Environment

January 7, 2019

Abstract Aerial Photos Highlight the Fragile Beauty of Earth’s Waterways

As the brainchild of award-winning aerial photographer Milan Radisics, Water.Shapes.Earth is an incredible look at the way water has shaped our planet. The project gives an aerial perspective of our natural landscape.  Muddy marshes, winding estuaries, melting glaciers, and dried-out river beds all form their own signature abstract shapes, which are then captured in glorious detail. Intrigued by the interaction between nature and humans, Radisics surveys the globe looking for unusual perspectives.

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November 7, 2018

Arctic Circle Hotel Will Be First in the World to Generate More Than It Consumes

Norwegian architecture and design firm Snøhetta has been commissioned to create a sustainable hotel at the foot of a glacier located just above the Arctic Circle. Building in such an environmentally fragile location has called for innovative solutions and Snøhetta has delivered in a big way through their design. Svart will be the world’s first Powerhouse hotel, meaning that it will generate more energy than it consumes.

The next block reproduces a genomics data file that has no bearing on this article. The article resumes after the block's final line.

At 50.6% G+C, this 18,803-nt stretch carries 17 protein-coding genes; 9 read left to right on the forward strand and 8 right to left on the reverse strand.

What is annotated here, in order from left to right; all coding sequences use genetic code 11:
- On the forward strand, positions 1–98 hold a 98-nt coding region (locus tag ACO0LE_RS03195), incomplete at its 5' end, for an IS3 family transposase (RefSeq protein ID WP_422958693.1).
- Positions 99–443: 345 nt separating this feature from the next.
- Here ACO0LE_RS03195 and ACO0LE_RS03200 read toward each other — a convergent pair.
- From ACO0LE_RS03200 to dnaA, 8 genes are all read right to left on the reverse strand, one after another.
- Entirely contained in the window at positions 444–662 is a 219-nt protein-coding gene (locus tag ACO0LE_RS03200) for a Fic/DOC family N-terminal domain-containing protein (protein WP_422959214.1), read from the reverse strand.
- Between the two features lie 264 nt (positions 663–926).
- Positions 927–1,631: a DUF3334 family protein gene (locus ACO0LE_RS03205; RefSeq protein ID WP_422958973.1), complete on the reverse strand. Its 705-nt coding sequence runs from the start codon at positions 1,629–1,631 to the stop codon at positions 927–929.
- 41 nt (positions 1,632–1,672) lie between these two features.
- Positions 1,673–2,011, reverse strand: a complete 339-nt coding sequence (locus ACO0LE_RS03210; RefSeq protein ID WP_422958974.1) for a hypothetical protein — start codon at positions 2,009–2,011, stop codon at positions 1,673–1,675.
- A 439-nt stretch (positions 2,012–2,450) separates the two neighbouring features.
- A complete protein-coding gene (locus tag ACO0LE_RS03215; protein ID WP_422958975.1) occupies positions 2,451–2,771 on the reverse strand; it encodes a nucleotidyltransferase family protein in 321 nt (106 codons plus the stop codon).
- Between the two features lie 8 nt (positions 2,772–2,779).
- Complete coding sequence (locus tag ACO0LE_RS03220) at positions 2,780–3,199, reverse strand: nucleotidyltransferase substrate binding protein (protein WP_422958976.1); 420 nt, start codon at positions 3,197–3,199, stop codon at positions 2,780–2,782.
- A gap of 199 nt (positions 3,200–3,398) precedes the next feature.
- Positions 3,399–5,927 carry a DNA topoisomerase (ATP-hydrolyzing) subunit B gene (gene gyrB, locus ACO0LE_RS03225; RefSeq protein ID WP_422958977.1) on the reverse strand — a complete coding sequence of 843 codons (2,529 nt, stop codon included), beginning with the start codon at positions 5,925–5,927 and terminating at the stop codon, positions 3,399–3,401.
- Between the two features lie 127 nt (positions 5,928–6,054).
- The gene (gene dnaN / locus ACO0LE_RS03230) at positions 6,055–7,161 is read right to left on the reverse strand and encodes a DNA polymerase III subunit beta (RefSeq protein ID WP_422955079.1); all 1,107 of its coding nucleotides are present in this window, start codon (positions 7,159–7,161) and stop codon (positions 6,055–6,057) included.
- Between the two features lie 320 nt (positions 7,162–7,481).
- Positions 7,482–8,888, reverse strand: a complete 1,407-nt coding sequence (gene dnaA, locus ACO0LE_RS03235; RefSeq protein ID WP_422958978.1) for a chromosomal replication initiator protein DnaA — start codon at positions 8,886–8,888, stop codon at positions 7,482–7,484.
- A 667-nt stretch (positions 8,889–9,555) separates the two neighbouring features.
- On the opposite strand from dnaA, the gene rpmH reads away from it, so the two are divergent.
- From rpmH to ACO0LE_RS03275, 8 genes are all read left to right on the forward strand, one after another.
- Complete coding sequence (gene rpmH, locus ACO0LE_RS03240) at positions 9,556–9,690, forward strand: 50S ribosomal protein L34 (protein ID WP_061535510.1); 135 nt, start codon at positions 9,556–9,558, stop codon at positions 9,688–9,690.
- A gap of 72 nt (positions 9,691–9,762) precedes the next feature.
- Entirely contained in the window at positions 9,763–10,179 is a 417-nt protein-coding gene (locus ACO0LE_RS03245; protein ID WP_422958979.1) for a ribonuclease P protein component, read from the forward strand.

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October 22, 2018

Colossal Ceramic Installation Reflects the Fragility of the Coral Reef

With marine life as her muse, artist and advocate Courtney Mattison crafts ceramic sculptures that “promote awareness for the protection of our blue planet.” Mattison explores this environmental interest in Our Changing Seas, an ongoing series focused on the fragility of the coral reef. Reflecting the diversity of their subjects, these site-specific installations can be found in an array of locations around the world, including art museums, science centers, and even a diplomatic facility.

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October 11, 2018

World’s Largest Ocean Cleanup System Passes Tests, Ready to Deploy

Boyan Slat’s dream of cleaning up the ocean is becoming a reality. The young inventor’s system is on its way to the Great Pacific Garbage Patch, beating the odds and silencing skeptics. In early September, The Ocean Cleanup launched System 001 from San Francisco, making its way into the Pacific Ocean for testing. Luckily, according to The Ocean Cleanup, the device passed its tests with flying colors.

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